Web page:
The Financial Times has a pretty epic 2,700 word piece on the tough situation the Michelin Guides are in. Currently losing over $24 million a year, the guide is projected to lose $30M in 2015. Restaurants awarded stars, meanwhile, can see a boost in business of up to 25%.
As part of the Michelin tire company (the company had net sales of $8 billion Q1 2011), the guide's losses are just a drop in the bucket. And Michelin does say that "when taken together, the maps, guides and digital businesses are profitable," but losses on the side of the guides (with no end in sight) means trouble. And belt-tightening: Guides in Austria, Los Angeles, and Las Vegas were shuttered; headquarters were relocated from the charming 7th arrondissement to the suburbs outside of Paris.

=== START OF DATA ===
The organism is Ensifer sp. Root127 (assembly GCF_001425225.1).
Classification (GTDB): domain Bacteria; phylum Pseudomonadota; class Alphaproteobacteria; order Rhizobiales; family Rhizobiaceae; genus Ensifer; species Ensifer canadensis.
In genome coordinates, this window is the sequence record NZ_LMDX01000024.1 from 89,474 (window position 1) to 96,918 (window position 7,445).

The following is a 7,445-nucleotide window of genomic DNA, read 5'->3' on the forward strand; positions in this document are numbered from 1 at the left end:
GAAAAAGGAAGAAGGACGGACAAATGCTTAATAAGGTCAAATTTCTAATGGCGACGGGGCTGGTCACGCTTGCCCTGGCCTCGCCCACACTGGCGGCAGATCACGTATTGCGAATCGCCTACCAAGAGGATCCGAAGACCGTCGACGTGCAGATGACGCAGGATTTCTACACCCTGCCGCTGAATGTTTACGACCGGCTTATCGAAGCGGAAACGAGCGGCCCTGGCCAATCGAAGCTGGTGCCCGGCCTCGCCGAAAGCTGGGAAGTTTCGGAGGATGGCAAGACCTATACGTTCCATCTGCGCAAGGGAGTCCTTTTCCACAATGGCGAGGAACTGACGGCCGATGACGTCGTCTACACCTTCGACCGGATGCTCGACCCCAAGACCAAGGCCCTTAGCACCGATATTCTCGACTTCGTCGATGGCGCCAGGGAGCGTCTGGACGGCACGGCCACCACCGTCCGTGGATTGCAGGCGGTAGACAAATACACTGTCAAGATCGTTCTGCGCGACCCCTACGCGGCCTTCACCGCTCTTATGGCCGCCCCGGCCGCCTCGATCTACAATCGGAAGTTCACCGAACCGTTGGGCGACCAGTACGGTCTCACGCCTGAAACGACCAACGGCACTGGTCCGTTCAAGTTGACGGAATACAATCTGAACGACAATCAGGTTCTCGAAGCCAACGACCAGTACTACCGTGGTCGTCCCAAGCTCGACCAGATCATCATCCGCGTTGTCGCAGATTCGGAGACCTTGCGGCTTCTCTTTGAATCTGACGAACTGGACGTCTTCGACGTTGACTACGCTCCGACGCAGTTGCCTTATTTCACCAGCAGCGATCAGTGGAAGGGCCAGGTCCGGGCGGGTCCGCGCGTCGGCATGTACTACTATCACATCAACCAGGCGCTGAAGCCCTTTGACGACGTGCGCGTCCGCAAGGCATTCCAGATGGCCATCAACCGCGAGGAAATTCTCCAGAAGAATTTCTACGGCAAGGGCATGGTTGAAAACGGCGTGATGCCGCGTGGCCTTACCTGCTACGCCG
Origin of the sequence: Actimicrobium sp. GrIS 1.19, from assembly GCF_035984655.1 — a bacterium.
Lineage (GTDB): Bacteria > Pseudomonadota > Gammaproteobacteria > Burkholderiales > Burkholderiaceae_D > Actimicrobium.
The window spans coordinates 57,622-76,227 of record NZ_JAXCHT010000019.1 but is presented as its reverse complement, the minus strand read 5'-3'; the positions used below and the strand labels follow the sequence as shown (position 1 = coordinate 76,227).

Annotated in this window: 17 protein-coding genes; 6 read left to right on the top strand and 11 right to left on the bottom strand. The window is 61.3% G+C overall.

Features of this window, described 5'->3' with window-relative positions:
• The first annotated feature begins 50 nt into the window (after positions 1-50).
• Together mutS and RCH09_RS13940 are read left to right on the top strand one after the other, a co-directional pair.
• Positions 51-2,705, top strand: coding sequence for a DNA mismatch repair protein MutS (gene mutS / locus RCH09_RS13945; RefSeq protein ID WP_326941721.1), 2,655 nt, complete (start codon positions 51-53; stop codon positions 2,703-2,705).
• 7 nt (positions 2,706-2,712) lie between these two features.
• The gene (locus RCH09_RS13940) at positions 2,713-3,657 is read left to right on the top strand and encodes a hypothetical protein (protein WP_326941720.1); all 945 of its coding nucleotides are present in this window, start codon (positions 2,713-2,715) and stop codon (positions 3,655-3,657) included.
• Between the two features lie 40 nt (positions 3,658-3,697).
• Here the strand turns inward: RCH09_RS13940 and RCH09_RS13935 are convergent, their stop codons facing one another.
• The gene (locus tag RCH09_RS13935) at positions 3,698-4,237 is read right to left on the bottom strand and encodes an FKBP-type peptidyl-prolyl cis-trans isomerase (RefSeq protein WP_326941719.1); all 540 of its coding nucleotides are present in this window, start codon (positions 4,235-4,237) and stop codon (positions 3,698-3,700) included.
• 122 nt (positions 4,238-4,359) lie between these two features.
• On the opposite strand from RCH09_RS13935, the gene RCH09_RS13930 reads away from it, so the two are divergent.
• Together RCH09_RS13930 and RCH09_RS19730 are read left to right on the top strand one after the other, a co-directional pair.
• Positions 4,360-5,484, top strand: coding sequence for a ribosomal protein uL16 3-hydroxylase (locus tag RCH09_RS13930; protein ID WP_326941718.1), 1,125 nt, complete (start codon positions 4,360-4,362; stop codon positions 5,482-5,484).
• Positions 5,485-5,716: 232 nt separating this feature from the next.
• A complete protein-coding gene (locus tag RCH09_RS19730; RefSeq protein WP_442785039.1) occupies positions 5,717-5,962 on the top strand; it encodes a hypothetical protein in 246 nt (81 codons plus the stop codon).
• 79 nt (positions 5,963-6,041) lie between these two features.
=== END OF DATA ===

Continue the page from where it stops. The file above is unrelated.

It was suggested that the guides get shut down, but that idea was rejected, "partly in recognition of the undoubted brand value of the guide but also because of the political impossibility in France of such drastic action." Also, chefs would riot.
So now what? The guide's online strategy has not been so successful, some might say irrelevant. Consultants have been brought in who have suggested going the online "services" route with "paid-for links" for hotels and restaurants to allow "users to make online reservations."
But for now, the status quo: The company's 90 anonymous inspectors continue to eat, the starred restaurants take the boost in business, and the guide continues to burn money.